Washington state could either gain an extra $277 million over four years if it gets out of the liquor business, or lose $47 million, a state auditor’s review says.
Right now, the state controls the wholesale and retail liquor sales with state employees operating the stores and distribution center, and is expected to make $2.36 billion between 2012 and 2016 under that system, Larisa Benton, director of performance audits, told the House Ways and Means Committee Monday.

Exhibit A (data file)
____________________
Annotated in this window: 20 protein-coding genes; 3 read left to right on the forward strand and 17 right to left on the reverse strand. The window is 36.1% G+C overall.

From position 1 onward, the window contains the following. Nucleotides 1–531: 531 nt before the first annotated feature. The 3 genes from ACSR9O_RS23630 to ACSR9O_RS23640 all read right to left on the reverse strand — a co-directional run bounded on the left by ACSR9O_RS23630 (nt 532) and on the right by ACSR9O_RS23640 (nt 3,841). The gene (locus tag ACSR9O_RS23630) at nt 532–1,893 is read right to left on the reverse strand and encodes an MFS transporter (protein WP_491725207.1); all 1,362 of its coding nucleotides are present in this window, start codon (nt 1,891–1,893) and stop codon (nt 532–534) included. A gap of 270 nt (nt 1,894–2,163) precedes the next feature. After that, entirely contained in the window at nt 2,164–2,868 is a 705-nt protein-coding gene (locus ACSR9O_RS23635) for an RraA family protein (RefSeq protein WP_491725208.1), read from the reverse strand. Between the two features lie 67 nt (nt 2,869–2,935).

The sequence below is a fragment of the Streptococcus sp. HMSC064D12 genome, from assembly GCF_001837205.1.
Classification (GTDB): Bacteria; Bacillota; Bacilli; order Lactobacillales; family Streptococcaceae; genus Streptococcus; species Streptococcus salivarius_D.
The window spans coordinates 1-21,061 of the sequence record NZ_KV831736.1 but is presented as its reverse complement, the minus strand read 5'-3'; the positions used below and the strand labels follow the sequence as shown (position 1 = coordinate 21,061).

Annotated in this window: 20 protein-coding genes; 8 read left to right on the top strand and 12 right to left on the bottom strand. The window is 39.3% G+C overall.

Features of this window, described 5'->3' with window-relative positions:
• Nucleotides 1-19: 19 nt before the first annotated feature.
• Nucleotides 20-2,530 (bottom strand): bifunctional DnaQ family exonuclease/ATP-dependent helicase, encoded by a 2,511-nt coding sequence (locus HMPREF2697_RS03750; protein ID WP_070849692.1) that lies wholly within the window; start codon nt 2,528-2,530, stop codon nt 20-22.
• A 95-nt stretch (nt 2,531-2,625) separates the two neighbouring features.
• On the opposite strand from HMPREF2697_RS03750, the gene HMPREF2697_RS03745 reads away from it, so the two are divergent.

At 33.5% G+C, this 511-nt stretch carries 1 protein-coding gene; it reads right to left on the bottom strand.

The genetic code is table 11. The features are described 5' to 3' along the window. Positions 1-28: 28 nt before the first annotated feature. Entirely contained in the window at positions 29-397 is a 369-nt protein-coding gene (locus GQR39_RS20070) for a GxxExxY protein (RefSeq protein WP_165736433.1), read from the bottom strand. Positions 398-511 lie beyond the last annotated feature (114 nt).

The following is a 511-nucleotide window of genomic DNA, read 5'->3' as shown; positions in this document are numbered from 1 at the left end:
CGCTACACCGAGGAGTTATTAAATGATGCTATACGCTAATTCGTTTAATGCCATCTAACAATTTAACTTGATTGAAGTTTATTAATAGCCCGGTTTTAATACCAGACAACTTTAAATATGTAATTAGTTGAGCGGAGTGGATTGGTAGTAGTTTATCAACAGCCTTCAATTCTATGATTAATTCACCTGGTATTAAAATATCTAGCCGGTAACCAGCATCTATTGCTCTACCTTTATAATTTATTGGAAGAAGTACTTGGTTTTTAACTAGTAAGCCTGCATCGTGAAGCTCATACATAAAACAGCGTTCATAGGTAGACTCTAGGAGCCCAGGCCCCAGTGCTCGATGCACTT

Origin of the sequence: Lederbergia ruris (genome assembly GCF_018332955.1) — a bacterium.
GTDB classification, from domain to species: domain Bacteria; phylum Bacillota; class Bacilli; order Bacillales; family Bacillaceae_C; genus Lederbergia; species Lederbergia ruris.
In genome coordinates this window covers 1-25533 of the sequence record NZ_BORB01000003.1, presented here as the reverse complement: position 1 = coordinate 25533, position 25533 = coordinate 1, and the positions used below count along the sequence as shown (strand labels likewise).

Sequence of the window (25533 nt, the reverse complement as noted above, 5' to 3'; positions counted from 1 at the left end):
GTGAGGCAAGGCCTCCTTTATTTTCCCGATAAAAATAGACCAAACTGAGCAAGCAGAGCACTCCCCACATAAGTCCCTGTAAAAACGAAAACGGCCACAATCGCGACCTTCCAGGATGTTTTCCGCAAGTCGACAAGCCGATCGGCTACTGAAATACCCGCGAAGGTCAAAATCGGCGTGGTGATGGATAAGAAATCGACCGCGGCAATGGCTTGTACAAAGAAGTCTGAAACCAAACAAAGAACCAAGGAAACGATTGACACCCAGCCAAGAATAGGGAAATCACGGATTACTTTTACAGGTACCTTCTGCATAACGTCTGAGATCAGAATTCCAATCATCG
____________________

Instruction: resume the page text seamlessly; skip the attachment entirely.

If it turned the distribution center and its state-owned stores over to private businesses and increased the current 315 stores by about 60, it could make as much as $277 million more. It could make less with other options, such as privatizing stores and letting the market determine their number.
But it would likely lose $47 million by just converting existing outlets to contract outlets.